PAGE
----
Tag Archives: Frank Ernest Stott

ND801 JN-X ‘Get Sum Inn’, 86 Ops – QED

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From Form 541 75(NZ) Squadron RAF 03.2.45. Attack Against Dortmund “Aircraft crashed on landing. Pilot, Nav, W/Operator, Engineer and A/Bomber injured and in hospital. Prt. Outr. Failed prior to reaching target and overshot on landing. Camera completely wrecked”. © Pauline Whittall

There was perhaps inevitably, a high level of interest in the post I made a few weeks back regarding the final fate of ND801 JN-X. If not for the astonishing pictures supplied by Pauline showing the aircraft’s final resting place in a chicken shed on the edge of the airfield, then for not only the identification of another 75(NZ) Squadron RAF Lancaster with nose art (unicorn rarity springs to mind), but also a clear OP count – 85 painted, sadly the 86th shown in this picture.

ND801 is (frustratingly) notable for being one of the few Lancasters from the Squadron with identifiable nose art and a name of ‘Get Sum Inn’, perhaps the style of the artwork and the name suggests a reference to a pub, or having a pint generally. The origin of this artwork will probably never be know, though looking at the operational history, it would appear that relatively early in ND801’s flying career, she became the relatively regular mount of Colin Megson’s crew (21 Ops). Latterly, a similar level of frequency can be seen after the Megson crews departure from flying ‘801 ( though they were to be on base longer) by Tom Waugh’s crew, who flew 16 Ops in her.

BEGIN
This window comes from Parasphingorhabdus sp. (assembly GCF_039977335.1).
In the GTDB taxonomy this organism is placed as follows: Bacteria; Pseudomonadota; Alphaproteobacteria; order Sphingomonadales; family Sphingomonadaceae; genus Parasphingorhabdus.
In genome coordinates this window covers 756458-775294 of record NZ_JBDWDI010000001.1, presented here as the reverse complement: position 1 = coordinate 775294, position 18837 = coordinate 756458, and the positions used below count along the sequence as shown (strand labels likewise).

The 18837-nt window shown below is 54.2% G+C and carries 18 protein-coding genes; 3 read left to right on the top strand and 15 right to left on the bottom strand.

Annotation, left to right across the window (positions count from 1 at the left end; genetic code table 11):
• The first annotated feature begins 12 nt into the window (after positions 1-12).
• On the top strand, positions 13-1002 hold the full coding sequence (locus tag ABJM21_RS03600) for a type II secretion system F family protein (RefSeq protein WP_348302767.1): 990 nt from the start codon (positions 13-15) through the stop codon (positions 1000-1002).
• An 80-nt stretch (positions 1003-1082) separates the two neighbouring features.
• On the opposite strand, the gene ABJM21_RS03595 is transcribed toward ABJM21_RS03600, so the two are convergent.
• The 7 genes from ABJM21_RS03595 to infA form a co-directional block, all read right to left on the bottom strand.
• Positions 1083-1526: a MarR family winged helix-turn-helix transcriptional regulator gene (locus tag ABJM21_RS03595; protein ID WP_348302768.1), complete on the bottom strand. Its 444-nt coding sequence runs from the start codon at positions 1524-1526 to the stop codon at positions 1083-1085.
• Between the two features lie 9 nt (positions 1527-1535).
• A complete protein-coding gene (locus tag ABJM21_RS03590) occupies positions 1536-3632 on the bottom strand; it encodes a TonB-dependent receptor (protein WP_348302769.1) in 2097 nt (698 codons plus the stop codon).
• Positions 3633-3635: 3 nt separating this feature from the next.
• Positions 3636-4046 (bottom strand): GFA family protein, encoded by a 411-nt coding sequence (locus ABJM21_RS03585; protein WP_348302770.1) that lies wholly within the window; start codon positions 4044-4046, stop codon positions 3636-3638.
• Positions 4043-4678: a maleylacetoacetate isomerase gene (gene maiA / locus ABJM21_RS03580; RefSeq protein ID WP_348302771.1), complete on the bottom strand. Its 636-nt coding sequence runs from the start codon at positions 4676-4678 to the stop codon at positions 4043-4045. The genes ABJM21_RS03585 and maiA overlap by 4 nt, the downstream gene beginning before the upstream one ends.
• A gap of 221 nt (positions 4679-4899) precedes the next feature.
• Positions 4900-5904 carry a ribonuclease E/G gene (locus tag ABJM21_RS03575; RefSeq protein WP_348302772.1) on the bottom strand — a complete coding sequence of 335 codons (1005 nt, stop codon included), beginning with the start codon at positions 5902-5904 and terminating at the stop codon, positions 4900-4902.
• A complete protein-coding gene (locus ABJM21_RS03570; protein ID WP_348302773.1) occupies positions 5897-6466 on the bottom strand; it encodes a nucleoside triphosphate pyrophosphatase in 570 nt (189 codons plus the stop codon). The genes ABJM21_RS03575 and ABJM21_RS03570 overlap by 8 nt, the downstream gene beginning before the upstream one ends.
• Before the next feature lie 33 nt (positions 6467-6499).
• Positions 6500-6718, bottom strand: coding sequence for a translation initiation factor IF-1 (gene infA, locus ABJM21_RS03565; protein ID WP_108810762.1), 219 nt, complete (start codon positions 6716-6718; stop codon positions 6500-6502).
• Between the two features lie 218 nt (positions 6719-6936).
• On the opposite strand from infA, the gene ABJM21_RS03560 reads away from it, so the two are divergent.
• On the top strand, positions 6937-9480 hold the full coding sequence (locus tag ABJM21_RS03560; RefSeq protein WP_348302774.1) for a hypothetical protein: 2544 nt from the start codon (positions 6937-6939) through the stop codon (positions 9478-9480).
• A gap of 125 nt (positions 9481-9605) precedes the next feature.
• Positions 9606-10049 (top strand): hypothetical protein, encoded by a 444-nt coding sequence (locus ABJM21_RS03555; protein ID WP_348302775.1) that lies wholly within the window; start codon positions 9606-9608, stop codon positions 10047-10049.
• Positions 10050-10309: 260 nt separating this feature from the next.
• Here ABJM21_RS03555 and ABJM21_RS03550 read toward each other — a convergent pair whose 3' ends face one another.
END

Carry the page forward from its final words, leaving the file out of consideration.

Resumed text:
A high count Lancaster from this period in the war, such as ND 801of course poses the tantalising question of whether she would have ever reached her ton, or even overtaken NE181, JN-M, ‘The Captains Fancy. Well, obviously she didn’t, but statistic fans might be interested to know  that at the point ND801 and Bruce Crawford’s crew crashed on the 3rd of February 1945, ‘Mike’ had clocked up her 98th the day before to Weisbaden. Perhaps more interestingly, at this same point, there were some other Lancasters that were also accumulating high totals – LM544 was on 86 also ME751 AA-M had reached 75 and HK562 AA-L was on 74 (all figures subject to final checking and revisions to database).

Readers will have, no doubt, got bored with my now regular wittering about the ‘Form 541 database’ that I have slowly been chipping away at over now the last 14 or so months. This morning I realised I had just added the a/c and pilot details for the 3rd of February 1945. Deciding to test the contents of the database I filtered in the serial number no. column and low and behold got 86 Ops for ND801, which, to be honest I am astonished by.